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Thread: Frustrating day at the range.

  1. #1

    Default Frustrating day at the range.

    I went to the range today to check zero on a couple of rifles and to sight in a couple more.

    I started of with my CZ 452 Silhouette. It took five rounds to find zero at 50 meters. Then the next five went into a little dime sized cluster. Then I checked zero on a Ruger American 223 and a Remington 783 in 243. Both were right where they belonged at 1.5 high at 100 meters. The 8 inch gong @ 200 was no challenge for either. Next up was a brand new Ruger 77 Hawkeye in 7mm-08 sporting a Leupold VXII 2x7. Since I bored sighted the combo before heading out I expected it to be close. The first round at 50 meters landed at the bottom of the 1 inch dot. So I went to the 100 meter mark and let one fly that landed 1.5 high. The next round went 1.5 higher than the previous round without waiting I fired the third round. It landed inline but 8 inches high. My hold felt solid for all three rounds. My first thought was this scope isn't holding zero. I fired three rounds in quick succession at 50 meters and they were inside of 3/4 of an inch which Translates to a 1.5 inch group at 100yards or 3"s at 200. I let the gun cool for while(cool to the touch) and then shot 3 rounds at the gong and tje last 2 shots never touched it. I stood the gun at the side of the bench and headed 4 miles to town for a bite to eat. While in town I grabbed my Ruger American in 7mm-08 scoped with a straight Leupold 4x and a can of orange spray paint for the gong. Back at the range I took three rounds of the same fodder that I was feeding the Hawkeye and stuffed them into the American and fired at the gong. It clanged on all three shots. My spotting scope indicated 3 shiny spots in the new orange paint making a nice triangle in the middle of the gong. I grabbed the Hawkeye and said out loud you've had an hour to cool down the first one better land true....and it did. It landed right in the middle of the three new shiny spots on the gong. The next round minus any cool down time missed the gong entirely. I removed the VXII and replaced it with the scope that had been on the American when it shot the nice little triangle shaped group on the gong. I zeroed it in at 50 and once again three rounds went way under an inch. I let the gun cool while I fired 50 rounds each through my FNS-40 and S&W model 65/ 357. I then repainted the gong again. The Hawkeye was cold to the touch so I gave the gong another go. The first round smacked the 8 inch gong just below the middle. The next 2 missed the gong altogether. So I found something to do for a half hour while the barrel heat dissipated 100%. The next round hammered the gong just below the last rounf by about an inch. Another half hour of cool down and I let the third round go....it split the difference of the previous 2 rounds. A 1 inch group @ 200 if the gun was allowed to let all heat dissipate from the barrel yet would not land 2 rounds in fast succession inside of 8 inches.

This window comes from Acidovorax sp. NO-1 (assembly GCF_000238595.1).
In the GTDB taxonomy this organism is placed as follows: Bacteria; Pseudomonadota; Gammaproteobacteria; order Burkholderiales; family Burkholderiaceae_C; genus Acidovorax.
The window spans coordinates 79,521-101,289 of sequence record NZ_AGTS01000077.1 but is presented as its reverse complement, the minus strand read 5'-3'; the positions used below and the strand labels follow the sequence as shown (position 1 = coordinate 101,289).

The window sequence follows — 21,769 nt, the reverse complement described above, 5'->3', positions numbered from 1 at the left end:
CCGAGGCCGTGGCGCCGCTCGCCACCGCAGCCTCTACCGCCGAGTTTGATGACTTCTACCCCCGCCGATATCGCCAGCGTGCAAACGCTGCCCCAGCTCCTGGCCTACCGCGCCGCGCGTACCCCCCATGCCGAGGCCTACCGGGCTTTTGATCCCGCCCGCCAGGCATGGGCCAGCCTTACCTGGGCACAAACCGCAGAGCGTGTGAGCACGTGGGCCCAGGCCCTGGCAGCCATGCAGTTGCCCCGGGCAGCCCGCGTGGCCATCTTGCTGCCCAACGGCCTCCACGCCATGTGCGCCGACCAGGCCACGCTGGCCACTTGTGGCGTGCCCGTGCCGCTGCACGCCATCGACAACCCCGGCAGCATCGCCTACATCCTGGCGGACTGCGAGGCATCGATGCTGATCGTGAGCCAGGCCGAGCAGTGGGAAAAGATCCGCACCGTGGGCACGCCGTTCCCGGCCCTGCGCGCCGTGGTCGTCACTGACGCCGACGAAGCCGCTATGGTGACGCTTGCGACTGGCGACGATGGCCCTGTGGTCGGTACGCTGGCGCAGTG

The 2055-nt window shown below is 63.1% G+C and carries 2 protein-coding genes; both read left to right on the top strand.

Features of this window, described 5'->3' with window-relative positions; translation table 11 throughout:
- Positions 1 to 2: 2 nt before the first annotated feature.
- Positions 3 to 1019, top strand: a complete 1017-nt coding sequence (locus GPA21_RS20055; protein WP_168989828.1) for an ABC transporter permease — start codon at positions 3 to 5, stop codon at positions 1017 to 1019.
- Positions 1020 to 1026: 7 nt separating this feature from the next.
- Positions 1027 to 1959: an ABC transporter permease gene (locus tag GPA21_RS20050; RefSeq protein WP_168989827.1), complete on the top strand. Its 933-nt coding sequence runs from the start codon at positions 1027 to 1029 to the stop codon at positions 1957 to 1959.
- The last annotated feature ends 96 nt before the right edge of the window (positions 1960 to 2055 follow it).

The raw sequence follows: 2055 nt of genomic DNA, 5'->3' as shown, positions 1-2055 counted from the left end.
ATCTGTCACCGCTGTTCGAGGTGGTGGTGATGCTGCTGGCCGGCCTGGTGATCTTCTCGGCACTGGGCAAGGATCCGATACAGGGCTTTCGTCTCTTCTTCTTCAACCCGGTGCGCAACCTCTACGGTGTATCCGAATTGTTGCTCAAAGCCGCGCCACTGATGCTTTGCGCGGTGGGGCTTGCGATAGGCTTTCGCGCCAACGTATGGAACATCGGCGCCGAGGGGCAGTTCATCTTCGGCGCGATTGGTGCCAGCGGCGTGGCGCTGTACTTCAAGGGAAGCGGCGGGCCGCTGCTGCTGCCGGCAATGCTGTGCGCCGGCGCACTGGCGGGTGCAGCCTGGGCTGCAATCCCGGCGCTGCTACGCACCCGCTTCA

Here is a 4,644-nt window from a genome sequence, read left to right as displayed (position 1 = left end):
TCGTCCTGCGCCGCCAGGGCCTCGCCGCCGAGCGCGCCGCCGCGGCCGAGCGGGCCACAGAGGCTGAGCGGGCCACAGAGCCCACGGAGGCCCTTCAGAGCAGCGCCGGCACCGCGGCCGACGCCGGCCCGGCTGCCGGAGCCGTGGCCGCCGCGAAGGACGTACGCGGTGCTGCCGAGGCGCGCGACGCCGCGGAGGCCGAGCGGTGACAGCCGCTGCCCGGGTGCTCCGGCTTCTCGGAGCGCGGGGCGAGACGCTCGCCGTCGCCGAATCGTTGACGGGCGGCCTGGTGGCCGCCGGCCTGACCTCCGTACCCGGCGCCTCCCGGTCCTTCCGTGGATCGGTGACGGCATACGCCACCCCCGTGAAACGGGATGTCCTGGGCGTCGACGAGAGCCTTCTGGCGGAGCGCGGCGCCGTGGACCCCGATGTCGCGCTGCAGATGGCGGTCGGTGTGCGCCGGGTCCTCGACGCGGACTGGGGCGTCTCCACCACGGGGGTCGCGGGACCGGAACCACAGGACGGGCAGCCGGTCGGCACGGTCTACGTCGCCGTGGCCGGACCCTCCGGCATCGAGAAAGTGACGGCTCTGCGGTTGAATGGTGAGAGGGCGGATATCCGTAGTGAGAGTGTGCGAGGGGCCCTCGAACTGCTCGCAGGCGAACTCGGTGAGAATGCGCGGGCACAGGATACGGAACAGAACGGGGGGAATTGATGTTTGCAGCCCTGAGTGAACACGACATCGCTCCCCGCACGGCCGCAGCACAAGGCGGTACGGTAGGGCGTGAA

It's the rifle plain and simple. The action screws are good and snug. The bases are locktited on solid. The barrels muzzle does not appear to be recessed at all and is flat across the end. The lands and grooves come all the way out to the flat end. The barrel fits tight in the channel and sliding a dollar bill between the stock and barrel is not possible anywhere along the entire length of the stock.

    My first step will be to glass the front lug and float the barrel. If that doesn't fix the problem then I will recrown it myself.

    This "IS" a light weight hunting rifle and I don't need or expect target rifle accuracy but I do expect it to hit an 8 inch kill zone every single time at 200 meters.

  2. #2

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    Quote Originally Posted by elmerkeithclone View Post
    My first step will be to glass the front lug and float the barrel.
    I'm betting that floating the barrel will take care of it with no bedding at all. Ruger puts a little "bridge" right up at the tip of the forend for some up pressure on the barrel, and in my experience it's usually too much if the action is bedded even slightly too deep.